Walking the Tightrope: Finding Balance Between Strict Nondelegation and the Administrative State through an Examination of State Experiences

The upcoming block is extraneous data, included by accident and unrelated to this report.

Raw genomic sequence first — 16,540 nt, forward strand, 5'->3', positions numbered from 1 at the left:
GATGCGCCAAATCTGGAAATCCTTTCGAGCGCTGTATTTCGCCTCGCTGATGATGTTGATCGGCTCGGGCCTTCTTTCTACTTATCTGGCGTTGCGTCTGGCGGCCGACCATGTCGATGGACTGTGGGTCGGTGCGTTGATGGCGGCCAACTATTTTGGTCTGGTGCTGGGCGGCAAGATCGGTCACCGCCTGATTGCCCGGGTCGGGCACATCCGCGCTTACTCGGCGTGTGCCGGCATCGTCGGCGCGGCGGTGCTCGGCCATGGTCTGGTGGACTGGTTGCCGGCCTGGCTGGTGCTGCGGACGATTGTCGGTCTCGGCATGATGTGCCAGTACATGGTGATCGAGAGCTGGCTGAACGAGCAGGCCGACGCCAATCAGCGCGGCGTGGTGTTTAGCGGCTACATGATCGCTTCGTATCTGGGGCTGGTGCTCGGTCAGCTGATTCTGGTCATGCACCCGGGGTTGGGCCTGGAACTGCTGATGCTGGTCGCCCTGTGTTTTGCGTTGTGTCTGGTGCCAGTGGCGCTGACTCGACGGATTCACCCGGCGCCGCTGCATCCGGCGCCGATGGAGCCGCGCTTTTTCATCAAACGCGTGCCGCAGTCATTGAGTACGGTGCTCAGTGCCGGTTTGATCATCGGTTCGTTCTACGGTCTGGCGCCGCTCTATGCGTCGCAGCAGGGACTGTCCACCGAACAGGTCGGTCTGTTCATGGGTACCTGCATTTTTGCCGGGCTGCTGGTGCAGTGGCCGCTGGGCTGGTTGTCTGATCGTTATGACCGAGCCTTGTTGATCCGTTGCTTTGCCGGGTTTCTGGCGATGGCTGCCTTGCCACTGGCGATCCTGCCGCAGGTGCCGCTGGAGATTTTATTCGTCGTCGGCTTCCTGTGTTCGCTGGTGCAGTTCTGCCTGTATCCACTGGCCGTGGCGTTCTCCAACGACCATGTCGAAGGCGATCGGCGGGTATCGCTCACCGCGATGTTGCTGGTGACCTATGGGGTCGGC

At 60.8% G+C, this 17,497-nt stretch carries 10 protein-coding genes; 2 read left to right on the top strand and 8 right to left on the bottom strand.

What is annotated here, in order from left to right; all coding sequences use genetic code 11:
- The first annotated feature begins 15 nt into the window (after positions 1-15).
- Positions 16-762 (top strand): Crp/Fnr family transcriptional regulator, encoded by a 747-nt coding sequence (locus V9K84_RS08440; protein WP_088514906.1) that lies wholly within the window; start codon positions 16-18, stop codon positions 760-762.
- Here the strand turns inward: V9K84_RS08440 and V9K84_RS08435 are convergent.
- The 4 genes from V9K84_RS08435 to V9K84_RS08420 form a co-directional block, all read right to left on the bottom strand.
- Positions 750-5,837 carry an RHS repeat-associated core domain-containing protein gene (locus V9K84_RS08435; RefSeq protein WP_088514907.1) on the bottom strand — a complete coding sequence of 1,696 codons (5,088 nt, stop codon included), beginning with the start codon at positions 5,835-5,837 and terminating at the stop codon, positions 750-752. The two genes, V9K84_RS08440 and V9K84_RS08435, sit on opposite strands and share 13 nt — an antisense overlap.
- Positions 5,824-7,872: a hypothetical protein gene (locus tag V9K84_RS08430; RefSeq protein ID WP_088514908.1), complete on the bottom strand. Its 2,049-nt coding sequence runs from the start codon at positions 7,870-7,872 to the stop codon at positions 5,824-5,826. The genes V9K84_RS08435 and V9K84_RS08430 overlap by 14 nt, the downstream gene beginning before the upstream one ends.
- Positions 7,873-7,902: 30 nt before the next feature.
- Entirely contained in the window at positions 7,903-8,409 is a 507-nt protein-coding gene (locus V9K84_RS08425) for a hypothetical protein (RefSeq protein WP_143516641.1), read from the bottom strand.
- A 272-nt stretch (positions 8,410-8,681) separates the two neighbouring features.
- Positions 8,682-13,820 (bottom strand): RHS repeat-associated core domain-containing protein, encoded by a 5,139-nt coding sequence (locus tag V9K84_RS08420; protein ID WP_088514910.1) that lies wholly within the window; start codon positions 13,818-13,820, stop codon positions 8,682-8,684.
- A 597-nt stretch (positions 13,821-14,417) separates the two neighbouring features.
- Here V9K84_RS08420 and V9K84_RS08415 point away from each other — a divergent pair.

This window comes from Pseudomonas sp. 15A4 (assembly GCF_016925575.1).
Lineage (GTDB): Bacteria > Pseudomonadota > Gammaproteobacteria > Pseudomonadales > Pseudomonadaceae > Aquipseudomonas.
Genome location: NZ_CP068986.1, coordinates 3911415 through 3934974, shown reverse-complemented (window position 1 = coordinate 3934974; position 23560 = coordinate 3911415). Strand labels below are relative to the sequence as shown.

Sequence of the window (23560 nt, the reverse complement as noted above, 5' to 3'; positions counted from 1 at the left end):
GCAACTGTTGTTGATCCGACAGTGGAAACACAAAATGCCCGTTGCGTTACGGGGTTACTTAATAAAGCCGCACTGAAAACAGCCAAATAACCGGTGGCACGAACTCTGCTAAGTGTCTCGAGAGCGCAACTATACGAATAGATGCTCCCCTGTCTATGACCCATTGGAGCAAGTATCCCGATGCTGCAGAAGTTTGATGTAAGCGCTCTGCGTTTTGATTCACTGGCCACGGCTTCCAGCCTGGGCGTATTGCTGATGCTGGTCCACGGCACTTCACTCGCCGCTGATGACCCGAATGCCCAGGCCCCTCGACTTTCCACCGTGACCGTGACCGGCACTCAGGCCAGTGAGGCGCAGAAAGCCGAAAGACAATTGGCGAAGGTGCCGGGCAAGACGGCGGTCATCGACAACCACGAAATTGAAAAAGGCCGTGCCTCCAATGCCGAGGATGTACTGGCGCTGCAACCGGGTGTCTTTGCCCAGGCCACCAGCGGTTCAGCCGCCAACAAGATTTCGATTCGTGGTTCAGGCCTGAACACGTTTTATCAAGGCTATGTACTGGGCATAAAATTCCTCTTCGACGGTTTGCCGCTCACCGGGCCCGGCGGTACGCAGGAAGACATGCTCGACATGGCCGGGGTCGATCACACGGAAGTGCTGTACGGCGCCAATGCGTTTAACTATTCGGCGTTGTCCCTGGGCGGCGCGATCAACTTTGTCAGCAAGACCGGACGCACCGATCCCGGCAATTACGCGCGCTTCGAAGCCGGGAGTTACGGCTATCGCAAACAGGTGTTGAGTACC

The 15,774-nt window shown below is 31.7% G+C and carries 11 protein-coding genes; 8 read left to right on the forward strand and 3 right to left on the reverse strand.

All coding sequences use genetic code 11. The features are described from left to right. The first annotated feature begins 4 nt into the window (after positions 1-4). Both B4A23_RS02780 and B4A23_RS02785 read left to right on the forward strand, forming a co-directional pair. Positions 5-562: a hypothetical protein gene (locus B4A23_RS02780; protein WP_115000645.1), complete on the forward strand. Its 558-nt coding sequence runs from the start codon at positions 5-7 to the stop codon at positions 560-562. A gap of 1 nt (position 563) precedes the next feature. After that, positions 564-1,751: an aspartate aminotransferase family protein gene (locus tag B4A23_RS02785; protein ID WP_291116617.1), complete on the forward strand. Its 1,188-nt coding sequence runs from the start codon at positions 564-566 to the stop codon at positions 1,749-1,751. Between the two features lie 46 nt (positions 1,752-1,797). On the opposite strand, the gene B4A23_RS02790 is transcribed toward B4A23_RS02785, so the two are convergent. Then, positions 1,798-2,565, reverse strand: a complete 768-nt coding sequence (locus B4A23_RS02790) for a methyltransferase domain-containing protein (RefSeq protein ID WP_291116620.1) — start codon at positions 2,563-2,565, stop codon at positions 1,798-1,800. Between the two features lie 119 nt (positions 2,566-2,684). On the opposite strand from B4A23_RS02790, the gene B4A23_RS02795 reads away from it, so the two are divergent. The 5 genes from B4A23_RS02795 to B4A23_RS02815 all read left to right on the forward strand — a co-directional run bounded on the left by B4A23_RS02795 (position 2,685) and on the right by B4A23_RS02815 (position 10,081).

Nondelegation doctrine is the subject of renewed debate in the wake of Justice Gorsuch’s dissent in Gundy v. United States, 139 S. Ct. 2116 (2019). Despite longstanding precedent following the more lenient “intelligible principle test,” nondelegation proponents argue that nearly any legislative delegation to the executive branch is unconstitutional. Strict nondelegation opponents, in addition to arguing in favor of some delegation’s constitutionality, also highlight the concern that implementing a stricter nondelegation doctrine would seriously hinder the administrative state’s ability to function. To evaluate the possible consequences of implementing stricter nondelegation for the administrative state, this paper examines the experiences of three states that have longstanding, strict non-delegation doctrines: Florida, Texas, and Oklahoma. Examining how these state- level nondelegation doctrines have interacted with the growth, development, and vitality of each state’s administrative state can provide an analogy for how implementing strict nondelegation may work federally. Despite these states’ restrictive nondelegation doctrines, each has maintained a strong and extensive administrative state, suggesting the conventional wisdom may be wrong: stricter nondelegation may coexist with a viable regulatory system.
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